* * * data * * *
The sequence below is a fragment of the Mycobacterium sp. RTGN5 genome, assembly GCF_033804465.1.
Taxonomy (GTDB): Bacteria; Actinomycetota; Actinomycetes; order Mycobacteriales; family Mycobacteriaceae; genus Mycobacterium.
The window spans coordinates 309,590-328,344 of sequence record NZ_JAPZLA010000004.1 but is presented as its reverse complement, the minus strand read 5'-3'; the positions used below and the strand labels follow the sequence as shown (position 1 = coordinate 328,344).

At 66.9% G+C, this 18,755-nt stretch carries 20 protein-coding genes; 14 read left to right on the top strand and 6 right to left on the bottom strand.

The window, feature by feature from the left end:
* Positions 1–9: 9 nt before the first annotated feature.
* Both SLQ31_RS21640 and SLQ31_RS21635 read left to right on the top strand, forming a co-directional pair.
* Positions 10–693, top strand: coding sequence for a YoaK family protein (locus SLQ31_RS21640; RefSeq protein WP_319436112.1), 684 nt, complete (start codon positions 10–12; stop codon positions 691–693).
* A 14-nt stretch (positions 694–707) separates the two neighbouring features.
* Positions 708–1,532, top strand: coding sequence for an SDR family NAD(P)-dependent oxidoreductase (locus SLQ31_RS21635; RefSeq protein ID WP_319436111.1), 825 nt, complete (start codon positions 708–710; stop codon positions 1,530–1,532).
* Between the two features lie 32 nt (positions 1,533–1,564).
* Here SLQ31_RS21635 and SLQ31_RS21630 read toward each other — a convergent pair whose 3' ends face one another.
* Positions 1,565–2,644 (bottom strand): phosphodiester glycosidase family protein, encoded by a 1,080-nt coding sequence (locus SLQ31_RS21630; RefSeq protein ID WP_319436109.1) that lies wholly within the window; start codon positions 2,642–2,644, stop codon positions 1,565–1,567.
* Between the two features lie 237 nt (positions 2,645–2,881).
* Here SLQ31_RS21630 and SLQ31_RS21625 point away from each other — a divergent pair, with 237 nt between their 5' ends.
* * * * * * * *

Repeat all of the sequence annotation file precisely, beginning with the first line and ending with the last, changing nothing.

The sequence below is a fragment of the Mycobacterium sp. RTGN5 genome, assembly GCF_033804465.1.
Taxonomy (GTDB): Bacteria; Actinomycetota; Actinomycetes; order Mycobacteriales; family Mycobacteriaceae; genus Mycobacterium.
The window spans coordinates 309,590-328,344 of sequence record NZ_JAPZLA010000004.1 but is presented as its reverse complement, the minus strand read 5'-3'; the positions used below and the strand labels follow the sequence as shown (position 1 = coordinate 328,344).

At 66.9% G+C, this 18,755-nt stretch carries 20 protein-coding genes; 14 read left to right on the top strand and 6 right to left on the bottom strand.

The window, feature by feature from the left end:
* Positions 1–9: 9 nt before the first annotated feature.
* Both SLQ31_RS21640 and SLQ31_RS21635 read left to right on the top strand, forming a co-directional pair.
* Positions 10–693, top strand: coding sequence for a YoaK family protein (locus SLQ31_RS21640; RefSeq protein WP_319436112.1), 684 nt, complete (start codon positions 10–12; stop codon positions 691–693).
* A 14-nt stretch (positions 694–707) separates the two neighbouring features.
* Positions 708–1,532, top strand: coding sequence for an SDR family NAD(P)-dependent oxidoreductase (locus SLQ31_RS21635; RefSeq protein ID WP_319436111.1), 825 nt, complete (start codon positions 708–710; stop codon positions 1,530–1,532).
* Between the two features lie 32 nt (positions 1,533–1,564).
* Here SLQ31_RS21635 and SLQ31_RS21630 read toward each other — a convergent pair whose 3' ends face one another.
* Positions 1,565–2,644 (bottom strand): phosphodiester glycosidase family protein, encoded by a 1,080-nt coding sequence (locus SLQ31_RS21630; RefSeq protein ID WP_319436109.1) that lies wholly within the window; start codon positions 2,642–2,644, stop codon positions 1,565–1,567.
* Between the two features lie 237 nt (positions 2,645–2,881).
* Here SLQ31_RS21630 and SLQ31_RS21625 point away from each other — a divergent pair, with 237 nt between their 5' ends.